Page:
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Youth Without Youth: My first digitally shot film


Editing the Apocalypse Now scene in Jarhead
Walter Murch Film-maker
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One of the things that took me aside a little bit in the screenplay of Jarhead was that there was a scene in the screenplay and in the book, if I'm remembering correctly, where the soldiers watch Apocalypse Now to get them charged up. And I thought, 'Is this really something I should be doing?' Because it's... Taking a sequence that I edited in Apocalypse Now, and putting it into a film, and re-editing it in the context of: this is a film that the children are... that the soldiers are watching, and they're getting psyched up about it, whereas the original intention in Apocalypse Now was for you to be excited, but horrified at what you were looking... This is the attack... The Valkyries attack on the village. And the intention in Apocalypse was, yes, we want to stir you up, but we also want you to be horrified at what's going on.

And in the film, and in the intentions of the military people in the film, none of that mattered. It was simply, this is a visceral scene, it's going to get the soldiers stirred up so that they're going to go into battle. And it's a moral, ethical dilemma, in miniature. But I rationalised it the way many people rationalise these things by saying, 'Well, it is going to be done, so it's better that I do it than somebody else does it, because I know the material so well that I can figure out something that would be harder for other people to figure out.'

So, at a certain in the process of editing, I found myself editing this scene, where the Valkyries attack is on the screen, and then we cut to the reverse angle of Swofford [Jake Gyllenhaal] with veins in his neck, pumping up, getting really excited about what he's seeing on the screen. And I got into it, you know, you can convince yourself of anything. And it didn't take much to... For me to get into it. But it did give me that... A little of an extrasensory feeling. I felt like I was a little outside of myself as I was doing it, simply because it was very easy to imagine myself—whatever it was—25 years earlier, in an editing room, editing that very scene, and now here I am editing it on Final Cut Pro, digitally, for a film of a very different sensibility.

Born in 1943 in New York City, Murch graduated from the University of Southern California's School of Cinema-Television. His career stretches back to 1969 and includes work on Apocalypse Now, The Godfather I, II, and III, American Graffiti, The Conversation, and The English Patient. He has been referred to as 'the most respected film editor and sound designer in modern cinema.' In a career that spans over 40 years, Murch is perhaps best known for his collaborations with Francis Ford Coppola, beginning in 1969 with The Rain People. After working with George Lucas on THX 1138 (1971), which he co-wrote, and American Graffiti (1973), Murch returned to Coppola in 1974 for The Conversation, resulting in his first Academy Award nomination. Murch's pioneering achievements were acknowledged by Coppola in his follow-up film, the 1979 Palme d'Or winner Apocalypse Now, for which Murch was granted, in what is seen as a film-history first, the screen credit 'Sound Designer.' Murch has been nominated for nine Academy Awards and has won three, for best sound on Apocalypse Now (for which he and his collaborators devised the now-standard 5.1 sound format), and achieving an unprecedented double when he won both Best Film Editing and Best Sound for his work on The English Patient. Murch’s contributions to film reconstruction include 2001's Apocalypse Now: Redux and the 1998 re-edit of Orson Welles's Touch of Evil. He is also the director and co-writer of Return to Oz (1985). In 1995, Murch published a book on film editing, In the Blink of an Eye: A Perspective on Film Editing, in which he urges editors to prioritise emotion.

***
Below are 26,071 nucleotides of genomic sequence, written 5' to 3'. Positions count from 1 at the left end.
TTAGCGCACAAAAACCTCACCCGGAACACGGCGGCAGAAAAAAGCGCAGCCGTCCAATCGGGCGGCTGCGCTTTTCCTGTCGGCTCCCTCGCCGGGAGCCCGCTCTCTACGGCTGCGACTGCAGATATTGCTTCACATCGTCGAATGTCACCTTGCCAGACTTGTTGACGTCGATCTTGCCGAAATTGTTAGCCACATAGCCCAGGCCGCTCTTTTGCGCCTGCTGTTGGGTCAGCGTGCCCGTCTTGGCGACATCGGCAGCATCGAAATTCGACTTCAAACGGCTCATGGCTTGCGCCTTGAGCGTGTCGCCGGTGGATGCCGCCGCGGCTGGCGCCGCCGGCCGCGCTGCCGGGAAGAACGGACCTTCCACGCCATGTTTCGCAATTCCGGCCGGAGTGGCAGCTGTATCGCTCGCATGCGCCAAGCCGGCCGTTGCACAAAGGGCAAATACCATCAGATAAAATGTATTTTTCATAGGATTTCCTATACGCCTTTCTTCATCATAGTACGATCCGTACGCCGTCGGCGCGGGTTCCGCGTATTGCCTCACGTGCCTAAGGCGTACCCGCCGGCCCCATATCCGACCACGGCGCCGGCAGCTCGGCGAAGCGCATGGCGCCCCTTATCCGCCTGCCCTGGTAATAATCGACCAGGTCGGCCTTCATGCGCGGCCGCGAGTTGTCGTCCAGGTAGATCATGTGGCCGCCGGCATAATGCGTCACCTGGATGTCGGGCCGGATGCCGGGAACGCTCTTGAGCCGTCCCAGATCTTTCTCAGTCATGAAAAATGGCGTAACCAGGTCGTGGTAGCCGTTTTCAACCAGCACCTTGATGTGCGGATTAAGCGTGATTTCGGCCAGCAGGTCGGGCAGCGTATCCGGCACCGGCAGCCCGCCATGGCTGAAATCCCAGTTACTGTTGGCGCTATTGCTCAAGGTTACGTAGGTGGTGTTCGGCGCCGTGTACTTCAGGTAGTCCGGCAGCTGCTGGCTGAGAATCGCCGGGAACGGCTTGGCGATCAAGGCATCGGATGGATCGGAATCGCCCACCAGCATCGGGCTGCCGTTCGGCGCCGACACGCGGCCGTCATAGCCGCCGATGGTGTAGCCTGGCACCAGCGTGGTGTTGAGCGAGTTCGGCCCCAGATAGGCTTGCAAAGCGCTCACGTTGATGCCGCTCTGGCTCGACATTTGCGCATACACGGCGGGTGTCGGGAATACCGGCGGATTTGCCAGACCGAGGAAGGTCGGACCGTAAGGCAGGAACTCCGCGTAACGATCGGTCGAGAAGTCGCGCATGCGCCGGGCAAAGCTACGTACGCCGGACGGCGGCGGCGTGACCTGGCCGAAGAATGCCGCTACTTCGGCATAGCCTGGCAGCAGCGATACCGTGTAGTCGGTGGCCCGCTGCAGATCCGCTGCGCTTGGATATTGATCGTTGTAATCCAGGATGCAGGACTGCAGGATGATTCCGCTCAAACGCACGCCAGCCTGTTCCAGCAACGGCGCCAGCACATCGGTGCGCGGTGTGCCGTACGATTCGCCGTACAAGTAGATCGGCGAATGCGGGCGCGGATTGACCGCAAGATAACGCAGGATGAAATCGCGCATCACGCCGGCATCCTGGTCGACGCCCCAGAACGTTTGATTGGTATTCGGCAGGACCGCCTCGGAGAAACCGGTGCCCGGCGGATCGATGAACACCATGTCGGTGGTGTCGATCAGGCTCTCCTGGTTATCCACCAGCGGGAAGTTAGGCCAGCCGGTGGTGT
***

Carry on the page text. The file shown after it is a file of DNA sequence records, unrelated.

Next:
Listeners: Christopher Sykes

Christopher Sykes is an independent documentary producer who has made a number of films about science and scientists for BBC TV, Channel Four, and PBS.

Tags: Jarhead, Apocalypse Now

Duration: 3 minutes, 10 seconds

Date story recorded: April 2016

Date story went live: 29 March 2017